Tropical Fish Keeping - Aquarium fish care and resources (http://www.tropicalfishkeeping.com/forum.php)
- Coral and Reef Creatures (http://www.tropicalfishkeeping.com/coral-reef-creatures/)
- - Zoanthid Blooms (http://www.tropicalfishkeeping.com/coral-reef-creatures/zoanthid-blooms-285058/)
As promised some flowers for chesh.
http://i1244.photobucket.com/albums/...psba5297b2.jpgthese are shooting stars or green comets.
http://i1244.photobucket.com/albums/...ps2071467f.jpg One of my favorites Tyree Blue Eyed Girls
Radioactive Dragon Eyes are a nice and hardy zoanthid variety that grows at a pretty good rate. http://i1244.photobucket.com/albums/...ps47ff68a1.jpg
and tell me these bad boys are not cool, they are called mohawks or Event Horizons as you see the little stars. http://i1244.photobucket.com/albums/...psafe088fd.jpg
Oooh, flowers!!! O.O
After I picked myself up off the ground, I went back to look at the shots again a few times. Wow! I really can't come close to picking a favorite in that group! (this seems to be a problem I have!)
Welcome to the new world, Chesh!!! Filled with Radioactive dragon eyes, and Whamin Watermelons to make your blue eyes see comets and stars!
Thank you so much for taking (and posting) such lovely shots!
. . .I'm super curious, but know nothing about saltwater (except PRETTY!), and don't intend to start a tank. Tell me something about them, please?! Aside from that they're gorgeous, I mean. . . ^_^
Most of these are zoanthids but I do have a few types of palythoa and protopalythoas. All of these corals are soft so they form no calcerous skeleton.Most of them reproduce by bilateral fission and are clones of each other wich continue the process and form matts of polyps. There are some that also incorporate sand and rubble into their bodies wich I find interesting but most of those are palythoas. These groups I have listed also contain palytoxin wich is extremely toxic and in certain concentrations can be deadly.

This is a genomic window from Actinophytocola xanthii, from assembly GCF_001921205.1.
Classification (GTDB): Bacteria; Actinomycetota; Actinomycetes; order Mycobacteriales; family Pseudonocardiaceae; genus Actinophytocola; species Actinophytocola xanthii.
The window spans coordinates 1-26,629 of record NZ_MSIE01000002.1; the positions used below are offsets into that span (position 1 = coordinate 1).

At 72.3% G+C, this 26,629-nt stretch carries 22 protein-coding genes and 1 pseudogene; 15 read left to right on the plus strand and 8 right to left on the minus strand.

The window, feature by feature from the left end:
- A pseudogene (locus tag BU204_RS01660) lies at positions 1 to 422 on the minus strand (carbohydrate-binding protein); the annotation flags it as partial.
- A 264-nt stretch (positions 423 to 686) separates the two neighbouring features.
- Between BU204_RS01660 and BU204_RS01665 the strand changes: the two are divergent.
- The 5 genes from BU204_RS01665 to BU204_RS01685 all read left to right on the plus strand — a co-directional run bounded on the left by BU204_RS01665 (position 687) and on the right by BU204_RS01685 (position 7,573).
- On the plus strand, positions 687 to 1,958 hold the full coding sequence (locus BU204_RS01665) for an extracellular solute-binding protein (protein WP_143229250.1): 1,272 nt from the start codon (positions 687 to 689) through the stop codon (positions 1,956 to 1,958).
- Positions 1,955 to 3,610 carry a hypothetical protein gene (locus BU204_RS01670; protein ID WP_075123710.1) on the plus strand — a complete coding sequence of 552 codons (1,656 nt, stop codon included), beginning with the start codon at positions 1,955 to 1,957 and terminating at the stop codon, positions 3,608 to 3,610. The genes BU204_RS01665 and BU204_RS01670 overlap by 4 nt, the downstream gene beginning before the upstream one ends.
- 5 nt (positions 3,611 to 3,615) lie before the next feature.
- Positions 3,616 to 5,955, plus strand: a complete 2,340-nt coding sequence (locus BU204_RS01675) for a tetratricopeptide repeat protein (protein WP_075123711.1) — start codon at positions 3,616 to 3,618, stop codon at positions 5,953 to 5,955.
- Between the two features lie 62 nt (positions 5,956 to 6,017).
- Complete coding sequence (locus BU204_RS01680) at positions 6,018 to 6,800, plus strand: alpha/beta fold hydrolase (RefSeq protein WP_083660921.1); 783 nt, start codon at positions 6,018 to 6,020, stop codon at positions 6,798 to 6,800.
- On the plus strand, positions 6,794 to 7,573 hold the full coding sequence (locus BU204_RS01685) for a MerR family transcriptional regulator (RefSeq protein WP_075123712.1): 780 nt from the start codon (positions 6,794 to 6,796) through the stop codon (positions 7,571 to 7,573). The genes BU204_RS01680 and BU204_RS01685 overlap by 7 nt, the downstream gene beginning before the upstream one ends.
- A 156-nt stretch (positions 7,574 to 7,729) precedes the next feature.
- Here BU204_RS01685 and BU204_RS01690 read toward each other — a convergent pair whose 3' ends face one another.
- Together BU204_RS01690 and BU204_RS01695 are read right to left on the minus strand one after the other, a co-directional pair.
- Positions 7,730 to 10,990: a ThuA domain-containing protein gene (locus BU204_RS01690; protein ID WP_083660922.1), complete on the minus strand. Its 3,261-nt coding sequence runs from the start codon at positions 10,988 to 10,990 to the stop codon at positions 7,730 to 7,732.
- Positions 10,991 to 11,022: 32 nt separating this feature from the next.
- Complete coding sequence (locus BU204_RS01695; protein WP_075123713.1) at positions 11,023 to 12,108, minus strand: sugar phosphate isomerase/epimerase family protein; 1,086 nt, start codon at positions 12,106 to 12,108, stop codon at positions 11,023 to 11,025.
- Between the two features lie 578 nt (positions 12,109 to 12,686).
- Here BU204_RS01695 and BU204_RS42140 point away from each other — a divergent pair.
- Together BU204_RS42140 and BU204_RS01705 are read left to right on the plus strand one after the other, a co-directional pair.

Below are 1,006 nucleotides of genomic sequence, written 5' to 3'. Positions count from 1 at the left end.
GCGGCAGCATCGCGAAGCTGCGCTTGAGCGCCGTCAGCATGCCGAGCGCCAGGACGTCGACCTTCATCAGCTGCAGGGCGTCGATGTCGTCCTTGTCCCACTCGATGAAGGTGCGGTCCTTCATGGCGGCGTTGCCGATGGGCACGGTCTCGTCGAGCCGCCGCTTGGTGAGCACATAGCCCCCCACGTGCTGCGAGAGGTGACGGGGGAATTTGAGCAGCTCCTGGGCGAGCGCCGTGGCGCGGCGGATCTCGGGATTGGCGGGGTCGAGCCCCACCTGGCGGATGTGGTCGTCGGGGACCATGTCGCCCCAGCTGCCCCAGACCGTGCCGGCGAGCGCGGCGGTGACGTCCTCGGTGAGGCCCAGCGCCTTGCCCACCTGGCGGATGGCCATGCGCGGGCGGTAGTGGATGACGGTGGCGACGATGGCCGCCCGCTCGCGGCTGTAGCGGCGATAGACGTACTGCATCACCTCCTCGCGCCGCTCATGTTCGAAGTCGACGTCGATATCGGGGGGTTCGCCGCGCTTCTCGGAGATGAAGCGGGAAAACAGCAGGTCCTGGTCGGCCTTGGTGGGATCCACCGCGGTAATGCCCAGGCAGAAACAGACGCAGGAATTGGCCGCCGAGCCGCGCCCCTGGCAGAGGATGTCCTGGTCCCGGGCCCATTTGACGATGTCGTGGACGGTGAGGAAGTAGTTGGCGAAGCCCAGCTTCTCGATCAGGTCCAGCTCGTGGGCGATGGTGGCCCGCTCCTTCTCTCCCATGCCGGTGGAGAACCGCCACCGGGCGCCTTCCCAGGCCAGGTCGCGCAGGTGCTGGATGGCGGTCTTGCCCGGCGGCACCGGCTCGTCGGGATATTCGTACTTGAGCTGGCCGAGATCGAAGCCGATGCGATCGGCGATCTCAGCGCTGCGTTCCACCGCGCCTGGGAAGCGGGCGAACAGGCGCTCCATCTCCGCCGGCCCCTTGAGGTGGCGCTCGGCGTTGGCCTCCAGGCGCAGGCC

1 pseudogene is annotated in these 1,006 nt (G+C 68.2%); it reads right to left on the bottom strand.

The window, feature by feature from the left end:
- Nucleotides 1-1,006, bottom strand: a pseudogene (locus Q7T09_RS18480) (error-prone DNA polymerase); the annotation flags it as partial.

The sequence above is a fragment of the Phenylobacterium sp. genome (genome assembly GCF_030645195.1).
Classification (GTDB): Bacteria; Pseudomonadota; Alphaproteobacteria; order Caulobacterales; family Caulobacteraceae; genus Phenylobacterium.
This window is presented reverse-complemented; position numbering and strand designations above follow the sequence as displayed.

Also the ones I have posted are all photosynthetic but I have several that love to eat all sorts of things including tiny shrimps,infact the green comets are a palythoa and they eat rather well.
what would happen if you touched one of the more toxic ones? numb fingers? so something much more severe?
Sent from Petguide.com App
Fortunately the toxin does not make the transfer through skin so as long as you don't have any cuts,don't touch your eyes, and wash your hands before eating and such you should be good. Most people wear gloves and eye protection when cutting these corals. Some are much more toxic than the next and as a general rule of thumb the palythoas contain much more of the palytoxin.It is speculated that the specimens that exude excessive amounts of slime are also big producers of the toxin.
In a home tank, would you have to provide a palythoas with a certain type of substrate, or are they happy with anything? I'm trying to draw some sort of parallel between this and the animals and plants I'm so familiar with in freshwater, and there just is nothing to compare!
. . . saltwater is like another (alien) world to me. Amazing!
Thank you for taking the time to share a bit of enlightenment with us lil' old freshies! Really neat stuff. . . ^_^
http://i1244.photobucket.com/albums/...ps116b5bbf.jpgReverse Gorilla..I will say it again I do not make these names up. I love these with the gold orange centers,they look way better in person.This is not the greatest pic to represent them but you get the idea.
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